And the second that actually we didn’t practically have foreign debt. So our public debt we had almost zero public debt, which is not the situation now. For the moment now, we have this collapse, this devaluation and this crisis of liquidity and the banking system. It happens a couple of ways.
Almost permanent budget deficit, almost also a deficit in the balance of trade and the balance of payment. I will open a bracket just to give you a glance at what for example, the deficit of balance of payments means. In 2018, we exported $3 billion only, we exported $20 billion – it means a $17 billion deficit for one year. It’s just to know what we are dealing with.
We have also an exchange rate collapse, lack of liquidity 170% of GDP as that public debt and institutional collapse because the government is not functioning actually we can even consider that we have no government and no rule of law. So the situation is extremely dangerous and everything is interconnected. When we go to the social aspect actually also some description or some characteristic. Now, we have between 50% and 60% of people in poverty in Lebanon, almost all agencies including the World Bank, UN, and before that, the national experts, estimate that it is 50 to 60% of poverty.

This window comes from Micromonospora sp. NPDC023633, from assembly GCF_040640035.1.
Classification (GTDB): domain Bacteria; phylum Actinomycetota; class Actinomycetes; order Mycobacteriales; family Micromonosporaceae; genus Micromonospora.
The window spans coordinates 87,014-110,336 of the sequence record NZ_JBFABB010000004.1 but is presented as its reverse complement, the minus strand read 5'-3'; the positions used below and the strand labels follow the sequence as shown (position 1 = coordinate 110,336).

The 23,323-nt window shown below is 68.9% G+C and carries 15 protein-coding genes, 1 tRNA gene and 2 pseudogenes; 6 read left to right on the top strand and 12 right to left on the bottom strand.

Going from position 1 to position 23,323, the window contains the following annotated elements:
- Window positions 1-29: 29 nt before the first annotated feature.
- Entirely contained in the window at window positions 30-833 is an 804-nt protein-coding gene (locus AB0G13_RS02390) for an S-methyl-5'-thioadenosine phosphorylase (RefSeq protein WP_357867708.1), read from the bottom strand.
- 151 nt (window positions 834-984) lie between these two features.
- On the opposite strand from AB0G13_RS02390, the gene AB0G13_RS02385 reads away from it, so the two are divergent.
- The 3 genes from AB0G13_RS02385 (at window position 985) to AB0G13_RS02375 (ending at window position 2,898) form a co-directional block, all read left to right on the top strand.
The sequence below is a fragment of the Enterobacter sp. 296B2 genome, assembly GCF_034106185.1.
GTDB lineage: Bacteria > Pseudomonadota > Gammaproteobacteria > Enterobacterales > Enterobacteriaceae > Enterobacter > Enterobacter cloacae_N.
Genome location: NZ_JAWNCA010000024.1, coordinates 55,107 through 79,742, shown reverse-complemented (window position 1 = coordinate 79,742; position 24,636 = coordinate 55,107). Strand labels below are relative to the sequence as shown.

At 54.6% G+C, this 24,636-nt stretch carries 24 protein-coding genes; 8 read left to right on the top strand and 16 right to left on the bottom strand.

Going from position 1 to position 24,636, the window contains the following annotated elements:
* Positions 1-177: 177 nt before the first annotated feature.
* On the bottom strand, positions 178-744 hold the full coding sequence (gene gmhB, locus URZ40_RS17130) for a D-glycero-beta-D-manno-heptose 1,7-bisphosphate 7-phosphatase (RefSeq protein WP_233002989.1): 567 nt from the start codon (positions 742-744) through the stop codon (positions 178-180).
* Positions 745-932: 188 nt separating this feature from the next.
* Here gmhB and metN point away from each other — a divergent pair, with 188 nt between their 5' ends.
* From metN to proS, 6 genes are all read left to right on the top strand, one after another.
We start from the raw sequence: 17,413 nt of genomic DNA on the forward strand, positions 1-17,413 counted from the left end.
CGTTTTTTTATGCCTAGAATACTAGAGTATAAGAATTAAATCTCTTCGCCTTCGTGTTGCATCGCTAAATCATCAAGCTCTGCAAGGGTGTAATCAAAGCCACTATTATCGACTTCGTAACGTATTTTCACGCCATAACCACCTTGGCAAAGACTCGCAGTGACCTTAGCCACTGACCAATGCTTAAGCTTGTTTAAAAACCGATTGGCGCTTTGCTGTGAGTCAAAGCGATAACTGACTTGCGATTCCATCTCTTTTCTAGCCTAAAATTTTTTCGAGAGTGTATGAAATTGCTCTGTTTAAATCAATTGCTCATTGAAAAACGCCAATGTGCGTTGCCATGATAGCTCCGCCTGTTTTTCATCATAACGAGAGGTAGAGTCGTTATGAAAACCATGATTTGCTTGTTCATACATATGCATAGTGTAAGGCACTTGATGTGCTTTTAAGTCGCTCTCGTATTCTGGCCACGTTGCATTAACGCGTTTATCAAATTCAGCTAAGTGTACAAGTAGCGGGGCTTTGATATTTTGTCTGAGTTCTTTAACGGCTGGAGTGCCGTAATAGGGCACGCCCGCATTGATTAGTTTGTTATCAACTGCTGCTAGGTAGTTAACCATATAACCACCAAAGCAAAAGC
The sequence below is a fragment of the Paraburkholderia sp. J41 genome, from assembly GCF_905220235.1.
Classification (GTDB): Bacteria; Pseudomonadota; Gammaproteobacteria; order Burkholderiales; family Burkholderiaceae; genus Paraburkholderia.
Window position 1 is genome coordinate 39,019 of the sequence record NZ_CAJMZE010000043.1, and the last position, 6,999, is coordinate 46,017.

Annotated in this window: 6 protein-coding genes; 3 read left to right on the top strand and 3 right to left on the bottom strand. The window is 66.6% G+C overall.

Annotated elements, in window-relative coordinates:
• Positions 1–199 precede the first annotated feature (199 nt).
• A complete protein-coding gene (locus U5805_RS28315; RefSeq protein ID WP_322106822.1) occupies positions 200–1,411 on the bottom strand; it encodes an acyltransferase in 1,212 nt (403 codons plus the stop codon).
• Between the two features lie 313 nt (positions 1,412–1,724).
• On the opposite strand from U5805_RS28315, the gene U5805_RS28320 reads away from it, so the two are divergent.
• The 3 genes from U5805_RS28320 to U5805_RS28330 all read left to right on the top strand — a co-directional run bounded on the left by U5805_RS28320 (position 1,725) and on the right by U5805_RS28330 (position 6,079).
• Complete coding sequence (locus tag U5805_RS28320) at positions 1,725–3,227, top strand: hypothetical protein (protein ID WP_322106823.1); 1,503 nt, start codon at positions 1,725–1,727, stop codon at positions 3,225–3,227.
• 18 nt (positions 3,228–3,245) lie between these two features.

We have extremely large regional discrepancies between the center of Lebanon and the periphery, we have a huge concentration of income wealth. According to Piketty, the region and including Lebanon, we are one of the worst in the world. And lately it was published the level of concentration of deposit in the bank. So we have 1% of the accounts of the bank accounts, in commercial banks that represent like 50% of the overall deposit, for example.
We have no social protection, almost 50% of the population. We have informality in the labor force, reaching 55%. We have almost the very advanced level of dysfunctional and the reaching the level of collapse in the educational system. And the health sector now. Structural housing and real estate crisis, no public transport, no public utility, mainly electricity and water. And at the same time, we have an acute depletion and pollution of the natural resources.